Commonly asked overtime pay law questions about nursing home employees:
- What Is a Nursing Home Employee?
- What is the Salary Range for a Nursing Home Employee?
- How Many Nursing Home Employees Are Nationally Employed?
- Where Are Most Nursing Home Employees Employed?
- Nursing Home Employee Overtime Pay Lawsuit News
- Nursing Home Employee Overtime Pay Lawyer Review
What Is a Nursing Home Employee?
nursing home employees assist the elderly or persons with disabilities with daily living activities at the person’s home. Duties performed at a place of residence may include keeping house (making beds, doing laundry, washing dishes) and preparing meals.
What is the Salary Range for a Nursing Home Employee?
Depending on the work setting and state, the U.S. Bureau of Labor Statistics (BLS) noted that in 2016, 80% of personal care aides made between $17,310 to $29,760, with the average annual salary being approximately $21,920.
How Many Nursing Home Employees Are Nationally Employed?
According to the United States Department of Labor, employment estimate and mean wage estimates for personal care aides are as follows:
|Employment||Employment RSE*||Mean Hourly Wage||Mean Annual Wage||Wage RSE|
*RSE: The relative standard error (RSE) is a measure of the reliability of a survey statistic. The smaller the relative standard error, the more precise the estimate.
According to the United States Department of Labor, the percentile wage estimates for a personal care aide is as follows:
Where Are Most Nursing Home Employees Employed?
According to the United States Department of Labor, states with the highest employment level of personal care aides are as follows:
|State||Employment||Employment Per Thousand Jobs||Location Quotient||Hourly Mean Wage||Annual Mean Wage|
Nursing Home Employee Overtime Pay Lawsuit News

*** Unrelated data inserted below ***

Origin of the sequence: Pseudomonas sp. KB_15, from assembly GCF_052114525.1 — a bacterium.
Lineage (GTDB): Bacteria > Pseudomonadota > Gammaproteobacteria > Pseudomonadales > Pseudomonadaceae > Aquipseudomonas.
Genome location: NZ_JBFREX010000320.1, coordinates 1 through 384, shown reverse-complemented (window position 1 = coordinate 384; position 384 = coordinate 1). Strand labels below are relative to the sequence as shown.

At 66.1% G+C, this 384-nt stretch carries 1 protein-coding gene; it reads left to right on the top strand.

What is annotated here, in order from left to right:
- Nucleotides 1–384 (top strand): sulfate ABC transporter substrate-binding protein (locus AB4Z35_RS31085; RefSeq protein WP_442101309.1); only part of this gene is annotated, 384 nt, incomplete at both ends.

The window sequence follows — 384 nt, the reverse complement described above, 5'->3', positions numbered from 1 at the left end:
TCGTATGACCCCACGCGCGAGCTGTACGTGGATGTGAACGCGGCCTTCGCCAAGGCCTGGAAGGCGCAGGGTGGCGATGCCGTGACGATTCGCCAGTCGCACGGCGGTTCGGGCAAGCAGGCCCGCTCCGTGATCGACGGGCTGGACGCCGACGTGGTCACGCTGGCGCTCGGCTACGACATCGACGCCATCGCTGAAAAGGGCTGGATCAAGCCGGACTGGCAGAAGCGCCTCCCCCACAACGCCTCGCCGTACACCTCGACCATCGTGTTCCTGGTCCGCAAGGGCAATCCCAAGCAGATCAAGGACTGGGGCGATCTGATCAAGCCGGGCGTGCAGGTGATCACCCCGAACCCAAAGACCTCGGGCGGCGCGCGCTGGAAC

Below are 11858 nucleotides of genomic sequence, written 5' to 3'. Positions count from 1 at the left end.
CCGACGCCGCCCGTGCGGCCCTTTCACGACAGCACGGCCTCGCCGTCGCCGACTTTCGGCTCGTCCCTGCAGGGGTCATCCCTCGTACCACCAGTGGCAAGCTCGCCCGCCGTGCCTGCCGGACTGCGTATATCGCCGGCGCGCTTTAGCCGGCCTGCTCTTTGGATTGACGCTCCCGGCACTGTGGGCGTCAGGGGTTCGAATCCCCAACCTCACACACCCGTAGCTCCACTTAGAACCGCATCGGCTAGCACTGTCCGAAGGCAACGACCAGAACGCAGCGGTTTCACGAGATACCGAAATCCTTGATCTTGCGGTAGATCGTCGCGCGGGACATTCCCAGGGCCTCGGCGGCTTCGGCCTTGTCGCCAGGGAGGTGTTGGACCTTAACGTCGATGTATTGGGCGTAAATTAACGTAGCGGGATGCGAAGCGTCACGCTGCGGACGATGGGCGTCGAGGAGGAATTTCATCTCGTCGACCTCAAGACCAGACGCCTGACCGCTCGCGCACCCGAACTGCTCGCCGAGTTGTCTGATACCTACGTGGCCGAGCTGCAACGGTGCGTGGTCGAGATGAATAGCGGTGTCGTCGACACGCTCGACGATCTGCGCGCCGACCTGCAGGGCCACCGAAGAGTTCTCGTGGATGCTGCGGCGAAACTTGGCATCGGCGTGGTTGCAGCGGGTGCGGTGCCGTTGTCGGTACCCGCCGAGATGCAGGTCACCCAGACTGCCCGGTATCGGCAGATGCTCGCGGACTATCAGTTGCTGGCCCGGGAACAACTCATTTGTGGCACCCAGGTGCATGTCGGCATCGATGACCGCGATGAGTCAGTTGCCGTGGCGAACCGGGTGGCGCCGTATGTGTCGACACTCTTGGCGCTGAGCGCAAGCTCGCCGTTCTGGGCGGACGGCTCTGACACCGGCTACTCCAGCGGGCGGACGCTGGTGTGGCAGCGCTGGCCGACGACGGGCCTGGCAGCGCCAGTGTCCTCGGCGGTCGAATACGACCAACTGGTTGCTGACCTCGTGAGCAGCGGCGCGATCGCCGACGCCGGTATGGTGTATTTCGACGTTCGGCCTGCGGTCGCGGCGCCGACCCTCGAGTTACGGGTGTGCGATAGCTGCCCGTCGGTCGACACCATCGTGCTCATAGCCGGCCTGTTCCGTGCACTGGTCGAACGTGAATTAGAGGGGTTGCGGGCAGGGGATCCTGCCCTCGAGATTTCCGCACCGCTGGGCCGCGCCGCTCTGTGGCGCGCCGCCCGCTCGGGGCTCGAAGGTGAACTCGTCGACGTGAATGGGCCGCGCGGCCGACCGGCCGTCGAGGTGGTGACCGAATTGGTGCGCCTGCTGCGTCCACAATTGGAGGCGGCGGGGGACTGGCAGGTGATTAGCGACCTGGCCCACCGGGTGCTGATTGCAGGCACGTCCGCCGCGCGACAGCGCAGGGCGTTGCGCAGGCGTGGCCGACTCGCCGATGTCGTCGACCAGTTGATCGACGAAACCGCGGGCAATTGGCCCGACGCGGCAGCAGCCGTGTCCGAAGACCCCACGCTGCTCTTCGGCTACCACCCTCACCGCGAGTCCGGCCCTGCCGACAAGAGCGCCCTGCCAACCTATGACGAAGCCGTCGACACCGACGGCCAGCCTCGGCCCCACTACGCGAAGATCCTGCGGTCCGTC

Related Nursing Home Employee Overtime Pay Lawsuit News
A Florida-nursing home company recently agreed to a settlement with the U.S. Department of Labor to resolve claims that the business failed to pay elder care workers for all their hours worked while assisting with resident evacuations during Hurricane Irma.
The owners of a California elder care company recently agreed to settle with the U.S. Department of Labor to resolve claims the company broke federal wage and labor laws when it failed to pay overtime wages to over a dozen workers.
A chain of Orange County, California nursing homes recently agreed to a settlement with the Department of Labor to resolve claims that the company broke several provisions of federal labor and wage laws, particularly failure to pay overtime wages.
There are strict time limitations for filing a claim so it is important that you discuss your case in a timely manner. If you wait too long, you may lose your ability to recover some or all of your back pay. An experienced nursing home employee overtime pay attorney can determine whether you are entitled to overtime wages based upon your job description, job duties, rate of pay, and number of hours worked.
Some states have their own overtime pay laws that may be slightly different from the FLSA with respect to overtime pay for nursing home employees. An experienced overtime pay attorney can determine whether you are entitled to overtime wages based upon your job description, job duties, rate of pay, and number of hours worked. There are strict time deadlines for filing lawsuits so it is essential that you contact an attorney immediately.
To determine whether you are eligible for filing a wage claim, contact our experienced nursing home employee overtime pay lawyers at (855) 754-2795 for a Free Consultation to discuss your case or complete the Free Unpaid Overtime Case Review Form on this page. We will discuss your situation and determine if you have a claim. If you are owed unpaid wages, we will represent you under our No Fee Promise, which means there are never any legal fees or costs unless you receive a settlement.